> It's facing in that direction, as there is a 100
> foot cliff, and that enabled them to take
> advantage of gravity.
Does this reason apply only to the Grand Gallery?
If so, then why?
This North-South orientation of the base and passages is found in all (?) Ancient Egyptian pyramids.
Have you any suggestions as to why this is?
I ask because, as I am sure you will agree, your '100 foot cliff' hypothesis does not, indeed cannot, apply to all of them.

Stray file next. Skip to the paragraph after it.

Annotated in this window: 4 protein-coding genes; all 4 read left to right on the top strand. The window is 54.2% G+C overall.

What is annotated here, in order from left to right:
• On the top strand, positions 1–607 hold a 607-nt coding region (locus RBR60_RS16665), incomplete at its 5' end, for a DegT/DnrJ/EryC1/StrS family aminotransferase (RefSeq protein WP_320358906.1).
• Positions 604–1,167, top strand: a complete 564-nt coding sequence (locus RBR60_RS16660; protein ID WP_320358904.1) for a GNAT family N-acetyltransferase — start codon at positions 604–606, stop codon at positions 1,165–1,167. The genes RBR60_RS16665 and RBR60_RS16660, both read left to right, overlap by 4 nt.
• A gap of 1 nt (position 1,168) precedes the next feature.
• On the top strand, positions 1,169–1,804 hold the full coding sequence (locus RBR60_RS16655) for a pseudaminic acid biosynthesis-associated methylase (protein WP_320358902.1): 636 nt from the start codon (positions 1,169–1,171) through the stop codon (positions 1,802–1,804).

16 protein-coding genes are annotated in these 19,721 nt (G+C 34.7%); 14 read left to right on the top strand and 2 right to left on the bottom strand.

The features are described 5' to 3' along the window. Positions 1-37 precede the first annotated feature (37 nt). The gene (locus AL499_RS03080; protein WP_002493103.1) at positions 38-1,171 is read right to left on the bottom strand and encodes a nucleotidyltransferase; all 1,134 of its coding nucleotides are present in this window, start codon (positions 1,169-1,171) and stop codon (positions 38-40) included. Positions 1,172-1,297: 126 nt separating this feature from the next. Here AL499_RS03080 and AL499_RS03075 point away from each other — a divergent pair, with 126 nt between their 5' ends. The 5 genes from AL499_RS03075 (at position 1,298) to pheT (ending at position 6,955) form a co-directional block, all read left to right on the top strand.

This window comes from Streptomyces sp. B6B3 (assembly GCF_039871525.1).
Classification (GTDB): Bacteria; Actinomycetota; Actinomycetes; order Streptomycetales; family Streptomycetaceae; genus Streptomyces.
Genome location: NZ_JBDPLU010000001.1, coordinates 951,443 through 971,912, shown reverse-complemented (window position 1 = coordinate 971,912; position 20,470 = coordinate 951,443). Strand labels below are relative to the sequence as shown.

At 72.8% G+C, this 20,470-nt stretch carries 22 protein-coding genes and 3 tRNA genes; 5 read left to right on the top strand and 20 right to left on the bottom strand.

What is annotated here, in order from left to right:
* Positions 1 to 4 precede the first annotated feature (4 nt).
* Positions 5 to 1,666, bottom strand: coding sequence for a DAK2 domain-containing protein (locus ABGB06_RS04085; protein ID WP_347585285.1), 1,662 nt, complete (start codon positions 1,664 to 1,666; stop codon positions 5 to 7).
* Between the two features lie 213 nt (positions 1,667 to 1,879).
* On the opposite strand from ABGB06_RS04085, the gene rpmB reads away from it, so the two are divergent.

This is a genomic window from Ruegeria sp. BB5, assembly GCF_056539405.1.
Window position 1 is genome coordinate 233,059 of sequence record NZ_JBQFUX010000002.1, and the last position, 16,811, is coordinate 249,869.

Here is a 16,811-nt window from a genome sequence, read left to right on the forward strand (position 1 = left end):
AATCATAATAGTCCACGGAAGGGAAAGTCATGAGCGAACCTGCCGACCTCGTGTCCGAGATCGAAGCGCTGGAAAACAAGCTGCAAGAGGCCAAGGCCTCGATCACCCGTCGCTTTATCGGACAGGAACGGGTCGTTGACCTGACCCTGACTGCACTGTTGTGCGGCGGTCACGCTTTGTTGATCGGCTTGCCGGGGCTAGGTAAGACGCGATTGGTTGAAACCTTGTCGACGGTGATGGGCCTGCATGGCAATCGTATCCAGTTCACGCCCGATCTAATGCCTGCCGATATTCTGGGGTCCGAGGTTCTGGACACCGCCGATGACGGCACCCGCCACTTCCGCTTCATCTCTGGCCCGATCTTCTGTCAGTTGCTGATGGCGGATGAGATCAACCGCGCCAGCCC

Like it or not, the North-South orientation of the pyramids and their passages and chambers is down to a combination of religious beliefs and astronomy, and not the terrain they are built on.
This applies just as much to the Great Pyramid of Giza as it does to all (?) the other 90+ (?) pyramids in Egypt.
Question: are you wondering whether the availability (for want of a better term) of a '100 foot cliff' was the reason for the Great Pyramid’s architect uniquely (?) putting passages and chambers high up inside its superstructure?